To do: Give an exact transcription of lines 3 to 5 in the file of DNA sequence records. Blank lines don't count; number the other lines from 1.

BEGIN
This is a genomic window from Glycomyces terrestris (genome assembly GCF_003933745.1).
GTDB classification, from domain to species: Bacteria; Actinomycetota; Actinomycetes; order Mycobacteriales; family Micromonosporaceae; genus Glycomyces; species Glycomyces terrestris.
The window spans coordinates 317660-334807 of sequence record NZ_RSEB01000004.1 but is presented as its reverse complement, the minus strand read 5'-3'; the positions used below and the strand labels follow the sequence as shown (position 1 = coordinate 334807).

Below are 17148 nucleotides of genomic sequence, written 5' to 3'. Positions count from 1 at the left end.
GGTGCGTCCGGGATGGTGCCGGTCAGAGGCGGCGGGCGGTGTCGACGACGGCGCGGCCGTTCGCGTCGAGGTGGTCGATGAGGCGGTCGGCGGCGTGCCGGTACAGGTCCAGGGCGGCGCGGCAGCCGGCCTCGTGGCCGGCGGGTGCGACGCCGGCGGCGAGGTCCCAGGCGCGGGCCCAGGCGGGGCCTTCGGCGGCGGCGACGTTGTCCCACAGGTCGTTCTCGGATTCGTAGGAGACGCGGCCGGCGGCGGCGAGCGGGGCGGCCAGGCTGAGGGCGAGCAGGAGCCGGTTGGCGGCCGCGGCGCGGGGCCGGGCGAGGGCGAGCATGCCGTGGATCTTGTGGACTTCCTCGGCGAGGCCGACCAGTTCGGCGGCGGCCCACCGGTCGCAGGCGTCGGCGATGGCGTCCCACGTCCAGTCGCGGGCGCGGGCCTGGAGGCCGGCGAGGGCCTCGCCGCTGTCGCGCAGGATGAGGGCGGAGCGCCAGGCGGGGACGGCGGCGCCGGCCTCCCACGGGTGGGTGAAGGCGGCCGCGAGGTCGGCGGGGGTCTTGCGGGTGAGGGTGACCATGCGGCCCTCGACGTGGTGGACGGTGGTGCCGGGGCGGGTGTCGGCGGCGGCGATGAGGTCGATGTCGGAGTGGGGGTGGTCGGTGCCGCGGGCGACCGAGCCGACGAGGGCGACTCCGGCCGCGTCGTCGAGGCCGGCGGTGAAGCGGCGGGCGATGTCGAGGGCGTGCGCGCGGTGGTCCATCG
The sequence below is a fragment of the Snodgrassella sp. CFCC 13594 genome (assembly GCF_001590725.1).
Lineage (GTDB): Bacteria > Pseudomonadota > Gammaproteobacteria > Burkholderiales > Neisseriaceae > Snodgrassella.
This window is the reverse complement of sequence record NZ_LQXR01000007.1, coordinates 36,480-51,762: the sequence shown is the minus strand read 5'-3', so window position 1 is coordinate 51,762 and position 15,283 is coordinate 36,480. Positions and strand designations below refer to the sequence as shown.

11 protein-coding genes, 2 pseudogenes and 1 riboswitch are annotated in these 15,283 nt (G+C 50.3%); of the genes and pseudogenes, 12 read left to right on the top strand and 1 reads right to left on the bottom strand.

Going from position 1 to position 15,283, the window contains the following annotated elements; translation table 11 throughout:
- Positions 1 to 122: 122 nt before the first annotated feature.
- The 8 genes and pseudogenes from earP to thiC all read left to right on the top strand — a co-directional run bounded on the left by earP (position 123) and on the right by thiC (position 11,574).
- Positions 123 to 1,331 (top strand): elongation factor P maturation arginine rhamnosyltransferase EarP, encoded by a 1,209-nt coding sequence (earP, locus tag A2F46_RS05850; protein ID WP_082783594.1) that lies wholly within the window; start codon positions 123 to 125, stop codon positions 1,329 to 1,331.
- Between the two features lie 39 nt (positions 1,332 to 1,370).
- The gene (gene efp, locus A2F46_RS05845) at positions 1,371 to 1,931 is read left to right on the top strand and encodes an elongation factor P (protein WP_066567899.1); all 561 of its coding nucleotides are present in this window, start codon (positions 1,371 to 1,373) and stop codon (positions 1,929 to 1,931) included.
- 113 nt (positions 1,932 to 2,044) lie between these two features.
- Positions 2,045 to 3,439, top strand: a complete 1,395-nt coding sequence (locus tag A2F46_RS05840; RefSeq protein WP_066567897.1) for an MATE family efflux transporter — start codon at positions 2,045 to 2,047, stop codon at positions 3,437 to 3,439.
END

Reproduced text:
The window spans coordinates 317660-334807 of sequence record NZ_RSEB01000004.1 but is presented as its reverse complement, the minus strand read 5'-3'; the positions used below and the strand labels follow the sequence as shown (position 1 = coordinate 334807).

Below are 17148 nucleotides of genomic sequence, written 5' to 3'. Positions count from 1 at the left end.
GGTGCGTCCGGGATGGTGCCGGTCAGAGGCGGCGGGCGGTGTCGACGACGGCGCGGCCGTTCGCGTCGAGGTGGTCGATGAGGCGGTCGGCGGCGTGCCGGTACAGGTCCAGGGCGGCGCGGCAGCCGGCCTCGTGGCCGGCGGGTGCGACGCCGGCGGCGAGGTCCCAGGCGCGGGCCCAGGCGGGGCCTTCGGCGGCGGCGACGTTGTCCCACAGGTCGTTCTCGGATTCGTAGGAGACGCGGCCGGCGGCGGCGAGCGGGGCGGCCAGGCTGAGGGCGAGCAGGAGCCGGTTGGCGGCCGCGGCGCGGGGCCGGGCGAGGGCGAGCATGCCGTGGATCTTGTGGACTTCCTCGGCGAGGCCGACCAGTTCGGCGGCGGCCCACCGGTCGCAGGCGTCGGCGATGGCGTCCCACGTCCAGTCGCGGGCGCGGGCCTGGAGGCCGGCGAGGGCCTCGCCGCTGTCGCGCAGGATGAGGGCGGAGCGCCAGGCGGGGACGGCGGCGCCGGCCTCCCACGGGTGGGTGAAGGCGGCCGCGAGGTCGGCGGGGGTCTTGCGGGTGAGGGTGACCATGCGGCCCTCGACGTGGTGGACGGTGGTGCCGGGGCGGGTGTCGGCGGCGGCGATGAGGTCGATGTCGGAGTGGGGGTGGTCGGTGCCGCGGGCGACCGAGCCGACGAGGGCGACTCCGGCCGCGTCGTCGAGGCCGGCGGTGAAGCGGCGGGCGATGTCGAGGGCGTGCGCGCGGTGGTCCATCG